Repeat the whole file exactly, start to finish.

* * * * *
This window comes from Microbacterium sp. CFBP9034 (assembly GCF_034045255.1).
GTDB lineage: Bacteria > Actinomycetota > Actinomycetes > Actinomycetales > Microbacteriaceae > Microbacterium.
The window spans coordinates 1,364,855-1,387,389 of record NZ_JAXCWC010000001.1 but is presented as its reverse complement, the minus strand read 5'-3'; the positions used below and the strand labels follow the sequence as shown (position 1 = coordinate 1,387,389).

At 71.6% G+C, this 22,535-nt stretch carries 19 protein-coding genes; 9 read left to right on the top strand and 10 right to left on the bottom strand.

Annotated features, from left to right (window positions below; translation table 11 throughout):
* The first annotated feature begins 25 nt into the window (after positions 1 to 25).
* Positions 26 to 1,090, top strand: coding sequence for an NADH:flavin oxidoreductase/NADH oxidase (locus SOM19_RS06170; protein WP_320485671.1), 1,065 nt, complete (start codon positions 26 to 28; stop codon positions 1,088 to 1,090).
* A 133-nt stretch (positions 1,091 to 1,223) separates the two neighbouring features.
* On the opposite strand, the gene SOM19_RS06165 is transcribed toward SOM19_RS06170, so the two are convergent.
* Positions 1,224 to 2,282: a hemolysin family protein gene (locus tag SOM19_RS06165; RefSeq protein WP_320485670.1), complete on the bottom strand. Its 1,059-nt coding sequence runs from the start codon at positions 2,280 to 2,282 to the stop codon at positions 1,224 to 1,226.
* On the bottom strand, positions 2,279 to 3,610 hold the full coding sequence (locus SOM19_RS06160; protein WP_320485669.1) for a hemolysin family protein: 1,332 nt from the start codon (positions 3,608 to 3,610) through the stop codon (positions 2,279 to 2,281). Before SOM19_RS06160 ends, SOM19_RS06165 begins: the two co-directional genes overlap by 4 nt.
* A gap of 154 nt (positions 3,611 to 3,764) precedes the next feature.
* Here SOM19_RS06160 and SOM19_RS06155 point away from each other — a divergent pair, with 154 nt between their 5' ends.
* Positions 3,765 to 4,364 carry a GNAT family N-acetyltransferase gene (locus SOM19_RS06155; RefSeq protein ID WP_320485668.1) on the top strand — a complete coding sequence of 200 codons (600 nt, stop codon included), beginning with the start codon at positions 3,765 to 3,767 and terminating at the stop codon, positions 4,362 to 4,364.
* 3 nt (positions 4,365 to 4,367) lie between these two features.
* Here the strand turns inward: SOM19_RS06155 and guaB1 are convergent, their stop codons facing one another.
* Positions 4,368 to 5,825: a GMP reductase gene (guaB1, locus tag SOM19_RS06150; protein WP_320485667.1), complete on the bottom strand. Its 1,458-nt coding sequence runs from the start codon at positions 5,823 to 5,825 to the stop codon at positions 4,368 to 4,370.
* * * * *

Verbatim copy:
This window comes from Microbacterium sp. CFBP9034 (assembly GCF_034045255.1).
GTDB lineage: Bacteria > Actinomycetota > Actinomycetes > Actinomycetales > Microbacteriaceae > Microbacterium.
The window spans coordinates 1,364,855-1,387,389 of record NZ_JAXCWC010000001.1 but is presented as its reverse complement, the minus strand read 5'-3'; the positions used below and the strand labels follow the sequence as shown (position 1 = coordinate 1,387,389).

At 71.6% G+C, this 22,535-nt stretch carries 19 protein-coding genes; 9 read left to right on the top strand and 10 right to left on the bottom strand.

Annotated features, from left to right (window positions below; translation table 11 throughout):
* The first annotated feature begins 25 nt into the window (after positions 1 to 25).
* Positions 26 to 1,090, top strand: coding sequence for an NADH:flavin oxidoreductase/NADH oxidase (locus SOM19_RS06170; protein WP_320485671.1), 1,065 nt, complete (start codon positions 26 to 28; stop codon positions 1,088 to 1,090).
* A 133-nt stretch (positions 1,091 to 1,223) separates the two neighbouring features.
* On the opposite strand, the gene SOM19_RS06165 is transcribed toward SOM19_RS06170, so the two are convergent.
* Positions 1,224 to 2,282: a hemolysin family protein gene (locus tag SOM19_RS06165; RefSeq protein WP_320485670.1), complete on the bottom strand. Its 1,059-nt coding sequence runs from the start codon at positions 2,280 to 2,282 to the stop codon at positions 1,224 to 1,226.
* On the bottom strand, positions 2,279 to 3,610 hold the full coding sequence (locus SOM19_RS06160; protein WP_320485669.1) for a hemolysin family protein: 1,332 nt from the start codon (positions 3,608 to 3,610) through the stop codon (positions 2,279 to 2,281). Before SOM19_RS06160 ends, SOM19_RS06165 begins: the two co-directional genes overlap by 4 nt.
* A gap of 154 nt (positions 3,611 to 3,764) precedes the next feature.
* Here SOM19_RS06160 and SOM19_RS06155 point away from each other — a divergent pair, with 154 nt between their 5' ends.
* Positions 3,765 to 4,364 carry a GNAT family N-acetyltransferase gene (locus SOM19_RS06155; RefSeq protein ID WP_320485668.1) on the top strand — a complete coding sequence of 200 codons (600 nt, stop codon included), beginning with the start codon at positions 3,765 to 3,767 and terminating at the stop codon, positions 4,362 to 4,364.
* 3 nt (positions 4,365 to 4,367) lie between these two features.
* Here the strand turns inward: SOM19_RS06155 and guaB1 are convergent, their stop codons facing one another.
* Positions 4,368 to 5,825: a GMP reductase gene (guaB1, locus tag SOM19_RS06150; protein WP_320485667.1), complete on the bottom strand. Its 1,458-nt coding sequence runs from the start codon at positions 5,823 to 5,825 to the stop codon at positions 4,368 to 4,370.